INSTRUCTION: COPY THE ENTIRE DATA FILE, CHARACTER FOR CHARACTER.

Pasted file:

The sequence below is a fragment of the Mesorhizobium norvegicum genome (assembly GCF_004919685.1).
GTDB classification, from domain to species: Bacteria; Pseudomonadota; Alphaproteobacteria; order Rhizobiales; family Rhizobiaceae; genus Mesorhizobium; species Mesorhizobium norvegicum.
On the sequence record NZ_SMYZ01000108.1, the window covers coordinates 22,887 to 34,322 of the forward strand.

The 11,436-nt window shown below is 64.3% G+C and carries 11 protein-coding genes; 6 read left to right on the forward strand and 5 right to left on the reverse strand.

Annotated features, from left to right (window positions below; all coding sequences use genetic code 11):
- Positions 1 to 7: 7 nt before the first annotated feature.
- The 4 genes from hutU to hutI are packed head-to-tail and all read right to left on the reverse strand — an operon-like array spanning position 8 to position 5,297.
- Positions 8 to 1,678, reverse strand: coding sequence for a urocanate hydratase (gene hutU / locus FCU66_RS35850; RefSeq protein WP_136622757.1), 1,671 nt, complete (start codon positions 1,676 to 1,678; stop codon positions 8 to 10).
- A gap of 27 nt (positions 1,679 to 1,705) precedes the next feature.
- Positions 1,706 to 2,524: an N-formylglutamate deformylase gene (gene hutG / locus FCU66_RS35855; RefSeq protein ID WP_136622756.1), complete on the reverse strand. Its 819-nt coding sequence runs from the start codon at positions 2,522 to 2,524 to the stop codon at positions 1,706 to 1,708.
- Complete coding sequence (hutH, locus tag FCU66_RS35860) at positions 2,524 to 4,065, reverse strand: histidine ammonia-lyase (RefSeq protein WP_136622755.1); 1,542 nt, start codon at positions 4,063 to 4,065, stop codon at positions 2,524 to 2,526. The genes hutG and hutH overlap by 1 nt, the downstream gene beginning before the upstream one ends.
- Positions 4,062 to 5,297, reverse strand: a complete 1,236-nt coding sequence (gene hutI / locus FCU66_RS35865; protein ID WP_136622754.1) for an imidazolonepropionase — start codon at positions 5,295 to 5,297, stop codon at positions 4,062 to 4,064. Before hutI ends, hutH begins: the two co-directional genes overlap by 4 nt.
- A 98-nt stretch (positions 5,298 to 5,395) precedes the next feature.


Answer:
The sequence below is a fragment of the Mesorhizobium norvegicum genome (assembly GCF_004919685.1).
GTDB classification, from domain to species: Bacteria; Pseudomonadota; Alphaproteobacteria; order Rhizobiales; family Rhizobiaceae; genus Mesorhizobium; species Mesorhizobium norvegicum.
On the sequence record NZ_SMYZ01000108.1, the window covers coordinates 22,887 to 34,322 of the forward strand.

The 11,436-nt window shown below is 64.3% G+C and carries 11 protein-coding genes; 6 read left to right on the forward strand and 5 right to left on the reverse strand.

Annotated features, from left to right (window positions below; all coding sequences use genetic code 11):
- Positions 1 to 7: 7 nt before the first annotated feature.
- The 4 genes from hutU to hutI are packed head-to-tail and all read right to left on the reverse strand — an operon-like array spanning position 8 to position 5,297.
- Positions 8 to 1,678, reverse strand: coding sequence for a urocanate hydratase (gene hutU / locus FCU66_RS35850; RefSeq protein WP_136622757.1), 1,671 nt, complete (start codon positions 1,676 to 1,678; stop codon positions 8 to 10).
- A gap of 27 nt (positions 1,679 to 1,705) precedes the next feature.
- Positions 1,706 to 2,524: an N-formylglutamate deformylase gene (gene hutG / locus FCU66_RS35855; RefSeq protein ID WP_136622756.1), complete on the reverse strand. Its 819-nt coding sequence runs from the start codon at positions 2,522 to 2,524 to the stop codon at positions 1,706 to 1,708.
- Complete coding sequence (hutH, locus tag FCU66_RS35860) at positions 2,524 to 4,065, reverse strand: histidine ammonia-lyase (RefSeq protein WP_136622755.1); 1,542 nt, start codon at positions 4,063 to 4,065, stop codon at positions 2,524 to 2,526. The genes hutG and hutH overlap by 1 nt, the downstream gene beginning before the upstream one ends.
- Positions 4,062 to 5,297, reverse strand: a complete 1,236-nt coding sequence (gene hutI / locus FCU66_RS35865; protein ID WP_136622754.1) for an imidazolonepropionase — start codon at positions 5,295 to 5,297, stop codon at positions 4,062 to 4,064. Before hutI ends, hutH begins: the two co-directional genes overlap by 4 nt.
- A 98-nt stretch (positions 5,298 to 5,395) precedes the next feature.